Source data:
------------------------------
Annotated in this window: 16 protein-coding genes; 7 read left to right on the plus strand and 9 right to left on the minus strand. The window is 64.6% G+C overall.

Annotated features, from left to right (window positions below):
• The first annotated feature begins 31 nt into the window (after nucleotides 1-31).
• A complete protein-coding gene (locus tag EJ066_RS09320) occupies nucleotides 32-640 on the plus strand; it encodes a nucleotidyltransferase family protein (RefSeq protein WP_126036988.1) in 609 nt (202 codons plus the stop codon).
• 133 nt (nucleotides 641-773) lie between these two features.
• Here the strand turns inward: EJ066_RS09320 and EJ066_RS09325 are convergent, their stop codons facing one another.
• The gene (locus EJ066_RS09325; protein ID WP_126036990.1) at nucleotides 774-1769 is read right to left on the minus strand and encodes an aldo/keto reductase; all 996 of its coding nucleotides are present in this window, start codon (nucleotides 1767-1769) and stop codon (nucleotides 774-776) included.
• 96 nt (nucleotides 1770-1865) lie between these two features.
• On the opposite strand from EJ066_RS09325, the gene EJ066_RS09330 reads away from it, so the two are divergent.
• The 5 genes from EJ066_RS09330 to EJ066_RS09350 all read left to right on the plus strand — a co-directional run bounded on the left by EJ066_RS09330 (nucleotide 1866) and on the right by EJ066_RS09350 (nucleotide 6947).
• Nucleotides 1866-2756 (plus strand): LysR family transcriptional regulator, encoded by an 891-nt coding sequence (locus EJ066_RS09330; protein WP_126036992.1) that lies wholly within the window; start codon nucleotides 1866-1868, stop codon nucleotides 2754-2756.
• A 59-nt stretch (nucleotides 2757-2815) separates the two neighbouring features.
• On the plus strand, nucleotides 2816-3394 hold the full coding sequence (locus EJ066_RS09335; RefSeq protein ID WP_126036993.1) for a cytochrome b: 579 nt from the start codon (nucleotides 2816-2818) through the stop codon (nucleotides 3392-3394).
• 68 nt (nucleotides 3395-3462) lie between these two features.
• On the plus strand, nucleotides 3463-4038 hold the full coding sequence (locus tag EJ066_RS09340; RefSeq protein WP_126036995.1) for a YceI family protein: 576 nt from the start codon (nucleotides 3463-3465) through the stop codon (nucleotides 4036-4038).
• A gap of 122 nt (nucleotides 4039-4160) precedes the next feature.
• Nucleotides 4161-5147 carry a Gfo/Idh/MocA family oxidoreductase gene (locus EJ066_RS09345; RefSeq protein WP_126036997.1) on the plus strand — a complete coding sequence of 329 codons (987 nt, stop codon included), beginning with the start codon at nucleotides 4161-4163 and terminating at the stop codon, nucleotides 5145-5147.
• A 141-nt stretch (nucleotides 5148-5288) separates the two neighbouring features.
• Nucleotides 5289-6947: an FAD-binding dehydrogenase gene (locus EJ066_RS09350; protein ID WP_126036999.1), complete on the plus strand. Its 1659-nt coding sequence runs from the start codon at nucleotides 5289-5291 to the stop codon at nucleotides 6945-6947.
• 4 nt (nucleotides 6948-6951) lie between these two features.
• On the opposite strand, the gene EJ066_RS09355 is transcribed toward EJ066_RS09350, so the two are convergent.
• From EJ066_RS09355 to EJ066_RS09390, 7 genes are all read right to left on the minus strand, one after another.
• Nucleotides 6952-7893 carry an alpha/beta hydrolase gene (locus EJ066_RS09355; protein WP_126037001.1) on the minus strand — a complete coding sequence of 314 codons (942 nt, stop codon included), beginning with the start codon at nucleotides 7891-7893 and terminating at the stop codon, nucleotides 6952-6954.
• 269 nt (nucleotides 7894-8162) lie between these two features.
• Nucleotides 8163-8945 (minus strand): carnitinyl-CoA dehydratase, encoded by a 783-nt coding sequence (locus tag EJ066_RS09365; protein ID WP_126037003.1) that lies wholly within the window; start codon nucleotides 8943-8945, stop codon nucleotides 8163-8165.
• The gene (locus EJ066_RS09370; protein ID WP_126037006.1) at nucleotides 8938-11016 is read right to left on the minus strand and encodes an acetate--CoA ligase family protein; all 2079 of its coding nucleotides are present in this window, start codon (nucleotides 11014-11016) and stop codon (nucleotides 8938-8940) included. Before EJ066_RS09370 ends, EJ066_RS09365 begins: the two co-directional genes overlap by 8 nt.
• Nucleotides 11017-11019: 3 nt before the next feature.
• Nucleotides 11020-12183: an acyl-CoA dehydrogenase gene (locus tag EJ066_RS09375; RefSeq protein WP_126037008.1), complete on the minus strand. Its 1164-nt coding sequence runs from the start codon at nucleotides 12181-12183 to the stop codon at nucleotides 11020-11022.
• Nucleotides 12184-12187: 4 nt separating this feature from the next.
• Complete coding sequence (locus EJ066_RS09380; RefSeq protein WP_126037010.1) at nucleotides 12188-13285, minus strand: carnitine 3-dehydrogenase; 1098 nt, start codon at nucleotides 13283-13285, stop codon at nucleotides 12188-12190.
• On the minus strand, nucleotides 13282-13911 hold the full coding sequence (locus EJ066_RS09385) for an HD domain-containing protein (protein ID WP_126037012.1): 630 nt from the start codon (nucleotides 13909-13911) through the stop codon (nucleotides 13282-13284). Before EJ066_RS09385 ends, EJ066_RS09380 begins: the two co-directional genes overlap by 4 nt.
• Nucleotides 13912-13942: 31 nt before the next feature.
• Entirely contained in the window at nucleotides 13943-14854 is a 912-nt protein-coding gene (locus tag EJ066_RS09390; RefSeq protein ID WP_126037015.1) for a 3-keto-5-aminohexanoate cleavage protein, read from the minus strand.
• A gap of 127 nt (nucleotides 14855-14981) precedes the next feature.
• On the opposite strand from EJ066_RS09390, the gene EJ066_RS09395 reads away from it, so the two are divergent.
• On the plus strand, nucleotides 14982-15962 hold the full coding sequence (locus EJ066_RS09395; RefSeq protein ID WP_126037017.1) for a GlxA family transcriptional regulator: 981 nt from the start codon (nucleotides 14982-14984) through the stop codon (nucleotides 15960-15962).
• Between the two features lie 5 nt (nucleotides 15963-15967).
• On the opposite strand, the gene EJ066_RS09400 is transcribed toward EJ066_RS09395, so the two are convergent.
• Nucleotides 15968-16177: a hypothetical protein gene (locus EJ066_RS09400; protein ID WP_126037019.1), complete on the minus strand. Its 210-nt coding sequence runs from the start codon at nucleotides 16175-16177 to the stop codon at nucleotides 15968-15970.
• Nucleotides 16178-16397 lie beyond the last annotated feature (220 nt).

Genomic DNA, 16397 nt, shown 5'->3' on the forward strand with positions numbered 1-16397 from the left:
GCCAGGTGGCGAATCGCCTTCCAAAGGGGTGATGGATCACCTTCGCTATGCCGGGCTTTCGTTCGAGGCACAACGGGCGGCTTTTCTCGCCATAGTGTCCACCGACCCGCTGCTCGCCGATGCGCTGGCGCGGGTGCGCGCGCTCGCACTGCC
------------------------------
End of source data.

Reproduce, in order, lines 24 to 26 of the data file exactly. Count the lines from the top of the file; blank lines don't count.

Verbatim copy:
• 269 nt (nucleotides 7894-8162) lie between these two features.
• Nucleotides 8163-8945 (minus strand): carnitinyl-CoA dehydratase, encoded by a 783-nt coding sequence (locus tag EJ066_RS09365; protein ID WP_126037003.1) that lies wholly within the window; start codon nucleotides 8943-8945, stop codon nucleotides 8163-8165.
• The gene (locus EJ066_RS09370; protein ID WP_126037006.1) at nucleotides 8938-11016 is read right to left on the minus strand and encodes an acetate--CoA ligase family protein; all 2079 of its coding nucleotides are present in this window, start codon (nucleotides 11014-11016) and stop codon (nucleotides 8938-8940) included. Before EJ066_RS09370 ends, EJ066_RS09365 begins: the two co-directional genes overlap by 8 nt.